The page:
Today as in the 1890s, party identification is starkly polarized by race, and the question of who may vote holds partisan implications. What does your research show about the risks and potential of fights for voting rights that are strongly tied to partisan interest?
Partisan interests historically have been everything, and they’re everything now. Racist concerns and questions of identity have also been foundation to American partisanship since at the least the mid-17th century in the English colonies. I don’t know that I’d say there were “risks” of partisan-oriented voting rights struggles so much as there can be risks to partisans in those episodes. Overreach is an equal-opportunity danger. An interesting wrinkle in what we see now is that though we’d typically describe the Republican party of 2018 as effectively the “white party,” they don’t actually even have a lock on white voters. Rather they have trended more male, older, less-educated, more rural, and poorer. None of these (except poorer) are growth categories.
What was the nature of “anti-democracy” in the Jim Crow era?
Well, anti-democracy then as now was concerned first with ensuring that as few adult citizens as possible had the right to vote, and that as few adult citizens as possible had the ability to cast an actual ballot. Second, and no less important, it was then as now concerned with insulating government from popular will. Southern states’ disfranchising constitutions were replete with measures obstructing local control of anything, limiting constitutionally the ability of the state legislature or of municipalities to regulate or tax anything, and for any purpose. For a good modern example, look to what Wisconsin Republicans are this week enacting, or look at the suite of measures North Carolina Republicans have these past two years launched in an attempt to thwart popular majorities.
The basis for present-day anti-democracy, and the basis for it in the early twentieth-century South, was gerrymandering. What the southern states did was apportion their legislatures on the basis of geography, guaranteeing that “pork chop gangs” of rural legislatures would control urban population centers. Clear Supreme Court precedents addressing “one man, one vote” mean the neo-disfranchisers have to work a little harder. Since 1990, map-drawing has reached ever more absurd heights, and its primary aim is to preserve minority control. Ascendant Republicans have bleached districts, atomized Democratic constituencies, and created bizarre situations such as Wisconsin—the new Mississippi—where you have 54% of votes cast for Democratic legislative candidates, yet Democrats somehow secure only 36% of legislative seats.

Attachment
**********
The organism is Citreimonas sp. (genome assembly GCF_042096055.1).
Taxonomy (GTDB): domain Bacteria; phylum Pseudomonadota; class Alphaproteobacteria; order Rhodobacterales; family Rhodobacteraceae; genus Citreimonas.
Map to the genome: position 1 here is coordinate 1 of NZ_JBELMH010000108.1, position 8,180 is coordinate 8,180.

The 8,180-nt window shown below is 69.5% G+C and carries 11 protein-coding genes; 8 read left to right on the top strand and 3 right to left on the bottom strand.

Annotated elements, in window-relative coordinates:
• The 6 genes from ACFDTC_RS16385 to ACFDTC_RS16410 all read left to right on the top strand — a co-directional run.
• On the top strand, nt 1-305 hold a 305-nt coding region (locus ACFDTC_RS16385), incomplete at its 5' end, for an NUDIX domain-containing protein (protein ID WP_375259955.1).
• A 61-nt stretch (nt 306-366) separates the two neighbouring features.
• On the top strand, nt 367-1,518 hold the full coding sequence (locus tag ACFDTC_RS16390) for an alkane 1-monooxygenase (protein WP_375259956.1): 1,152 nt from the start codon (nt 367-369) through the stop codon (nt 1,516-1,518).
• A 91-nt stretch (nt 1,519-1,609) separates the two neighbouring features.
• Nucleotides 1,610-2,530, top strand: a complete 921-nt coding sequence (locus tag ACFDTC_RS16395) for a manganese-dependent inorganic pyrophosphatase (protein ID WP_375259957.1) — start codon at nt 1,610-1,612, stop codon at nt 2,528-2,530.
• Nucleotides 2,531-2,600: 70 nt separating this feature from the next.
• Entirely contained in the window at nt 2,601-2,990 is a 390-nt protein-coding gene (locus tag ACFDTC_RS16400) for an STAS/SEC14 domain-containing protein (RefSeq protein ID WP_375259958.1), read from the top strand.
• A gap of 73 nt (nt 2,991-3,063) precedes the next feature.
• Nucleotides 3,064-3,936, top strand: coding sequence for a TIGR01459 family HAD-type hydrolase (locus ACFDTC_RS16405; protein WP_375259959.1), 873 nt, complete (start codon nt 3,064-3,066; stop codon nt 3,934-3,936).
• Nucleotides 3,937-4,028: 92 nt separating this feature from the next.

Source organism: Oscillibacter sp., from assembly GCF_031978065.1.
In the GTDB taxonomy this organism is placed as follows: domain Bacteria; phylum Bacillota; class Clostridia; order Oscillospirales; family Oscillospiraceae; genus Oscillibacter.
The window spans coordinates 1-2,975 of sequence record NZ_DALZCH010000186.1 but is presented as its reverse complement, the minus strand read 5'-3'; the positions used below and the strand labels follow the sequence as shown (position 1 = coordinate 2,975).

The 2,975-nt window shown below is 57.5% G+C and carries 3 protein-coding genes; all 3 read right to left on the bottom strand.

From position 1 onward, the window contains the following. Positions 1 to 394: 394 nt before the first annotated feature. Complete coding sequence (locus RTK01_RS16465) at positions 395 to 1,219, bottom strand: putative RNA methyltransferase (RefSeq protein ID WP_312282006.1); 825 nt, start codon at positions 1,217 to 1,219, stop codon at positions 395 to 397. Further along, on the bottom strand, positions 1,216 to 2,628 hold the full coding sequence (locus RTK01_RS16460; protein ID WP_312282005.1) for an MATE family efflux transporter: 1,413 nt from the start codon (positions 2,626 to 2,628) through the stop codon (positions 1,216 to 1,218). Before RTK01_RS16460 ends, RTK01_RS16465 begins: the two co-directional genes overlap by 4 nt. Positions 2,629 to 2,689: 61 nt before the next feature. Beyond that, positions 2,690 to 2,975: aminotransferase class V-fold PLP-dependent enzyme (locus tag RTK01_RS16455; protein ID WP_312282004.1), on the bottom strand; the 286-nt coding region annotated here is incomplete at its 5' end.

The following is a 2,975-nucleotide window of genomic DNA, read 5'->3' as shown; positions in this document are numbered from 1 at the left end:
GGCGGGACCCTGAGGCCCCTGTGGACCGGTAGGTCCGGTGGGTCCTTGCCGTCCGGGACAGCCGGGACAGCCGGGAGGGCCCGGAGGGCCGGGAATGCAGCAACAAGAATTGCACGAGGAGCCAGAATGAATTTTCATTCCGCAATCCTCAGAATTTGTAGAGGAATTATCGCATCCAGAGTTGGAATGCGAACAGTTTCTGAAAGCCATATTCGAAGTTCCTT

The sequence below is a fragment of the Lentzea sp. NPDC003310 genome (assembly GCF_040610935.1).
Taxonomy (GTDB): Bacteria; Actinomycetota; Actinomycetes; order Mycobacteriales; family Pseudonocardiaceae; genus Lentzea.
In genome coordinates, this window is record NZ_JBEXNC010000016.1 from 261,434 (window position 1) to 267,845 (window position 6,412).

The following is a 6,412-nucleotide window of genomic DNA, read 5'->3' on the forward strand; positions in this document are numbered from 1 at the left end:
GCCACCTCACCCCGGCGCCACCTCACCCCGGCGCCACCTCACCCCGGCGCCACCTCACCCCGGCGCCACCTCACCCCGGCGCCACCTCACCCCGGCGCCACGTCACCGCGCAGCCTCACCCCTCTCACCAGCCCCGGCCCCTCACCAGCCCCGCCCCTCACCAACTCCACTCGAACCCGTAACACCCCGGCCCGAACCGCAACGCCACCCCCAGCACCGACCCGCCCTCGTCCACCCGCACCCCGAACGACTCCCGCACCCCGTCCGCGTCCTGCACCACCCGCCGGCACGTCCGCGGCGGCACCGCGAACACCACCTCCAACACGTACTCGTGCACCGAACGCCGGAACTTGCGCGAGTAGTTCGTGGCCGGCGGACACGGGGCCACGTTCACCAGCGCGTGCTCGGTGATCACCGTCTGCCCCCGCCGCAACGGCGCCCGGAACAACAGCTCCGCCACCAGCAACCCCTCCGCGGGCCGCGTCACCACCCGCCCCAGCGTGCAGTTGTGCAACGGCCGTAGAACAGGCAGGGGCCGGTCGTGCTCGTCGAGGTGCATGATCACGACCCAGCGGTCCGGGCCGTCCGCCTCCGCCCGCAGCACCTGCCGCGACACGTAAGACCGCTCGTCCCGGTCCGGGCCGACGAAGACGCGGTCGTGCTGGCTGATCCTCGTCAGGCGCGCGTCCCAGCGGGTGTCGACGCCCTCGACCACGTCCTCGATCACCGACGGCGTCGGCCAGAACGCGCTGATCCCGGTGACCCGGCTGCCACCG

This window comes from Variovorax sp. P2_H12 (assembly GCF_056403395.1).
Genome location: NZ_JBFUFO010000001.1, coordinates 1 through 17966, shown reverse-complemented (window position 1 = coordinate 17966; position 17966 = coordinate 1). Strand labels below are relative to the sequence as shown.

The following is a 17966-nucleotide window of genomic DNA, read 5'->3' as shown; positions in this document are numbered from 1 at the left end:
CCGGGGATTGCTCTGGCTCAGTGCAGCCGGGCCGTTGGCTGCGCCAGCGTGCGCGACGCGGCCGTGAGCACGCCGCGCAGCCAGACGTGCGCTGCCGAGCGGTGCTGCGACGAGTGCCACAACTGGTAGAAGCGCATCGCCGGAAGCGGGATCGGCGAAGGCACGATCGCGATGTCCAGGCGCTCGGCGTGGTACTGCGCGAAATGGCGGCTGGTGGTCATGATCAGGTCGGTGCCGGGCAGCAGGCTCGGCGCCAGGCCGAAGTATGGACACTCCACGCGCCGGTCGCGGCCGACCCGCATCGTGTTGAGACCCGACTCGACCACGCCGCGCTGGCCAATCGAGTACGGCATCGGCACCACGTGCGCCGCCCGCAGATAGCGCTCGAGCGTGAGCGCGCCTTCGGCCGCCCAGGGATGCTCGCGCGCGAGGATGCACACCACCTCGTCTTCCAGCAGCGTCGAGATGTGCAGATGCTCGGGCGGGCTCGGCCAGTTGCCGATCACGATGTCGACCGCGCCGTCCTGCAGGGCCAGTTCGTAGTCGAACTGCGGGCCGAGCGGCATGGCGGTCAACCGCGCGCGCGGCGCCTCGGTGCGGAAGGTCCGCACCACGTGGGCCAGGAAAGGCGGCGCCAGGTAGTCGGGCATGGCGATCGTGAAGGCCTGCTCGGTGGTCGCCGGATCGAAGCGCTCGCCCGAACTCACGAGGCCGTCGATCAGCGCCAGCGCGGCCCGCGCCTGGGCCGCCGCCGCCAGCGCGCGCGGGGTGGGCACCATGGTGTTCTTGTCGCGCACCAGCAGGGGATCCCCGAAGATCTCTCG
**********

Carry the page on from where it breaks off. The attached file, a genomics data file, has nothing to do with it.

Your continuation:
What I’m looking at in my current research is how southern policymakers attempted to sell their version of antidemocracy to a skeptical nation, and how national public option shaped what the disfranchisers did. It was all an effort to reassure themselves the federal government wouldn’t be roused, that they’d face no punishment for nullifying the Fourteenth and Fifteenth Amendments. And they spent years and years in search of a tacit endorsement that never came. With today’s efforts, I’d say the nature of it “feels” synonymous with past precedent, and I think the neo-disfranchisers are every bit as brazen as their forebears, but I’m not sure they have the intellectual heft and political talent to pull it off, not in the long term.
Regardless of the final outcome of elections in Georgia, Florida and Mississippi, black candidates for statewide offices there have mounted highly competitive campaigns, with minority voter turnout and litigation challenging allegedly discriminatory voting procedures playing key roles. What more should our readers know about the historical activism you have written about as they consider current events?
It’s cliché to point to this out, but American history has not been marked by a steady progression toward a full realization of the founding promise. There has been progress, but it is halting and slow—almost Sisyphean. Shelby County v. Holder is a perfect example of that. Jackson Giles, Cornelius Jones, Wilford Smith, Booker T. Washington—they all made very modest requests, and they came away with nothing to show for it. Today, we aren’t going to see litigators asking for crumbs—they’re going to confront Leviathan head-on, and they have numbers and time on their side. Further, something we’ll get to see unfold shortly is the effect of Florida’s felon disfranchisement amendment, which will have the effect of re-enfranchising upwards of forty-percent of the African American male population. Adams, Gillum, and Espy have all three lost, but they also all three came awfully close to winning. Think about that: for all the efforts in recent years to make it impossible for Democratic-leaning constituencies to vote, all three of those candidates polled awfully well. I think the intelligent prediction is to say in the short term these voting rights battles will get uglier, and they will be ever more obscene. Remember, too: there probably were no more than a dozen active civil rights litigators at the turn of the twentieth century, and now they are legion.